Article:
Admittedly, going up to the bar and ordering an organic brewski isn't as cool as a dry martini or a Jack and Coke, but that hasn't stopped the organic beer industry from growing, especially in Portland, Oregon.
Tomorrow Portland hosts the 6th annual North American Organic Brewers Festival, a three-day celebration of certified organic beer.
And the festival has seen its attendance grow every year; over 15,000 people showed up for last year's hoedown.
The interest in organic beer has sky-rocketed since the United States Department of Agriculture (USDA) put into practice organic standards in 2002, growing into a $19 million market.
Organic beer is booming overseas too. In New Zealand, Mike's Organic Brewery has seen a major up tick in sales as many young beer drinkers are looking to try more sophisticated brews. It would be tacky to funnel organic beer, right?
Oregon is leading the charge in organic beer because many local breweries started concocting organic versions of their popular craft beers. Craft beers are great. They're microbrews and can come in all sorts of weird flavors. I've had some colored with beet juice or flavored with chocolate. Awesome!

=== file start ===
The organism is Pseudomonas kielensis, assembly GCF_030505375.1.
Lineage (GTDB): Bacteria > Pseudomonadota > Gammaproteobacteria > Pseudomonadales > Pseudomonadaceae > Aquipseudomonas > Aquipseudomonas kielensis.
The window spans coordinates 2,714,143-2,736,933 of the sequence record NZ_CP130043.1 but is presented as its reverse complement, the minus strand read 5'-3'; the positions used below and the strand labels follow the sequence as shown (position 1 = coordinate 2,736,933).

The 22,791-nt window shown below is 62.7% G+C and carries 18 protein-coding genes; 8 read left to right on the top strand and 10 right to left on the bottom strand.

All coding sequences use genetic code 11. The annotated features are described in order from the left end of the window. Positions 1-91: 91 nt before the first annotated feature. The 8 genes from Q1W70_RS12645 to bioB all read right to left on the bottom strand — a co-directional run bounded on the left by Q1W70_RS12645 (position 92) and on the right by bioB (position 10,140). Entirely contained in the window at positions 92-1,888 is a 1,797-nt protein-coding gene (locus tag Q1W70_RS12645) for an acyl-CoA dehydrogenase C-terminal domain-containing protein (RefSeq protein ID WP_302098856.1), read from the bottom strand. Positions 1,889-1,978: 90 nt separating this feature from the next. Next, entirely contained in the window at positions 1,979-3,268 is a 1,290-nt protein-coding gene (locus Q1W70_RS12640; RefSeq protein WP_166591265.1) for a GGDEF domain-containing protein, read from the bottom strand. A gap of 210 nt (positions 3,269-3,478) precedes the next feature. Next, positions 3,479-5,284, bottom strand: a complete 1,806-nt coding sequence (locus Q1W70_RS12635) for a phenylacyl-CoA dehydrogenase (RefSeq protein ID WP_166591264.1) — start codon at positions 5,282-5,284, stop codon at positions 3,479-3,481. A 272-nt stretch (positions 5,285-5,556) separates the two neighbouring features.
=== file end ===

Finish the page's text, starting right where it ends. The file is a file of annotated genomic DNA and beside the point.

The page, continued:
For a beer to be organic, the USDA requires that 95% of its ingredients must be organically grown, so no chemicals, pesticides, or genetically engineered ingredients. It's hard to make beer 100% organic because organic hops are hard to come by.
Organizers of the North American Organic Brewers Festival will showcase more than 50 fully certified beers and are predicting over 20,000 attendees this year.
I may be moving to Portland in the fall, so if you find me passed out in the street, surrounded by empty organic beer bottles, don't be surprised.
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